MIT research specialist Matthew Pearlson is the founder of The Foam Printing Project, an innovative advance building on his idea to use additive manufacturing and lightweight foam for the creation of lighter-weight structures so the world could use less fuel. In part one of our interview, we examine Pearlson’s idea for a new technology; in part two, we look at potential implications and applications for a lighter-weight future.
Having discussed background and the process, I asked Pearlson about the implications for his work: what is the great hope for foam 3D printing?
“In the near term, the applicable industry is UAVs/drones. Aerospace already gets 3D printing — you don’t have to convince them. If you can make UAVs lighter weight, you can add value there and extend mission capabilities, extend the duration the aircraft can fly. You can take advantage of all the magic of 3D printing by making mission-specific parts, unique payload pods, customized airfoils or wings. If you take an integrative design approach, you reduce the post-build requirements. What I like to say is: you can print it, paint it, and fly it. What I love about SLA is the incredible details you can produce,” he told me.
He pointed to a 2016 project out of MIT, Cilllia, that 3D printed fine hair-like structures about 100 microns in diameter, noting that creating something “like 3D printed Velcro” offered interesting routes of design. Fine structures and details possible through 3D printing allows for new paradigms of design for objects. Pearlson noted that not needing to get a router or drill involved for avionics and flight controls enables a faster route toward production: “All that stuff can get laid in really nicely.” MIT is, of course, a bastion of innovation with research being done frequently in additive manufacturing, placing Pearlson in an excellent place for his work.
MIT and, more broadly, Boston provide the basis for the longer-term, bigger-picture future Pearlson is targeting.
“Longer-term, I would love to print very large-scale things, like garbage trucks. I like envisioning a world where a garbage truck rolls down the street and you don’t even know it’s there: it’s lightweight, electric, quiet. Garbage trucks get like three miles to the gallon. They’re expensive to maintain, and almost as heavy when empty as when they’re full of garbage. They not only have poor gas mileage, they also wear down their brakes quickly, and those are expensive to repair and replace. Electrify these vehicles and there’s a much lower cost of ownership. It’s a better urban or suburban lifestyle becasue you don’t have this big heavy equipment. The same goes for buses,” he said.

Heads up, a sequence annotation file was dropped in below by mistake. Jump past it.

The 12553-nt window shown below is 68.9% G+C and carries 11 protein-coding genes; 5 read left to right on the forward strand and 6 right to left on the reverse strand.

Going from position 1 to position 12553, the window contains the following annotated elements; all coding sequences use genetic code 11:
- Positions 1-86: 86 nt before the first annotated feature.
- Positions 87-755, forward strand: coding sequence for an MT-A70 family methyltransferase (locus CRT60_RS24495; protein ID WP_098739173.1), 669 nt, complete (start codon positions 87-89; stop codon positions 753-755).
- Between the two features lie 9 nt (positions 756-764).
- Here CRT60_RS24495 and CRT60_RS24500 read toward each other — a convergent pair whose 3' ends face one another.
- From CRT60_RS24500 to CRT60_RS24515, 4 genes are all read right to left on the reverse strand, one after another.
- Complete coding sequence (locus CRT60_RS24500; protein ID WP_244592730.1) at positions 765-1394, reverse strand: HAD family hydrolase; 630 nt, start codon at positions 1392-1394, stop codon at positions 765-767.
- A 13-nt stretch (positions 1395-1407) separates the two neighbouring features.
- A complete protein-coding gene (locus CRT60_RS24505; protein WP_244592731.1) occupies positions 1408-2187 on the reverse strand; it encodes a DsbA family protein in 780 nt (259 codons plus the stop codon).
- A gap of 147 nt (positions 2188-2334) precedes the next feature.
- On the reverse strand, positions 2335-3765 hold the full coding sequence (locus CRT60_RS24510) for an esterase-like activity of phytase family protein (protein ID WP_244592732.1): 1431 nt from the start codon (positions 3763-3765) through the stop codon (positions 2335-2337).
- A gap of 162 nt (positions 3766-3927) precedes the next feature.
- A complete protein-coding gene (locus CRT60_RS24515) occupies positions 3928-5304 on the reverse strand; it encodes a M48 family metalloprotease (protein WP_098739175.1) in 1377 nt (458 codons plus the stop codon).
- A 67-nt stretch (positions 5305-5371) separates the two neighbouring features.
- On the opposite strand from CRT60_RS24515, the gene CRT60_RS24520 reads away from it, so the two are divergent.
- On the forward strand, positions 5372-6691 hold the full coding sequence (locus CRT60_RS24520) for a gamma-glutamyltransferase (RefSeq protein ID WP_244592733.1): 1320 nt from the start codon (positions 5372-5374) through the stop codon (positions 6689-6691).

His vehicular vision extends even farther, though, not only using foam 3D printing for heavy-duty vehicles themselves, but loading up the tech to take on the road. Noting that he hoped it didn’t sound too out there, Pearlson laid out a vision of “something like a circus or a rock band” touring with “a couple of tractor trailers going around, then fill a convention hall and print whatever that city or town needs.” Working with local economies, creating jobs for local electricians and others, the on-site capabilities could bring in expertise and technology from place to place, meeting needs. Then, he said, “the band puts everything back in teh tractor trailers and goes around the country lightweighting from stop to stop. But,” he added, “that’s in the future, that’s, like, a long time from now.”
“Look at DLP projector technology — for all intents and purposes, large-format SLA has been figured out. Materialise, 3D Systems, they have this figured out. Today there are HD projectors, HD DLP chips, and in the future 4K and 8K means even smaller features, or four or eight times the build volume when you project a slice. Gang up a couple of printers together and you can see how you would have a large-volume printer,” Pearlson said. “Get a big truck to follow you and there’s your resin supply.”
Keeping the future in mind while developing new techniques allows for a larger mission to be started, taken one step at a time. For Pearlson, these first steps are happening in Boston. The city, a haven for advanced technologies and forward-thinking engineers, is also deeply rooted in American history.
“Boston isn’t a great big, giant town, it’s a small city you can walk across in an hour or two. In a lot of ways it’s like ancient Greece; we just build on top of what was there before. In project development, I looked at fiber optics throughout the city,” he explained. “It occurred to me: it is super expensive to dig up the streets. That’s one of the biggest obstacles to installing fiber optics. Critical infrastructure is also at risk because we’re a coastal city. What if we used SLA for infrastructure? Send out 3D scanners, like Google Street View style, and map it out… you could make custom-printed neighborhood-specific infrastructure that allows cities to overcome some ‘whoopsie-daisies.’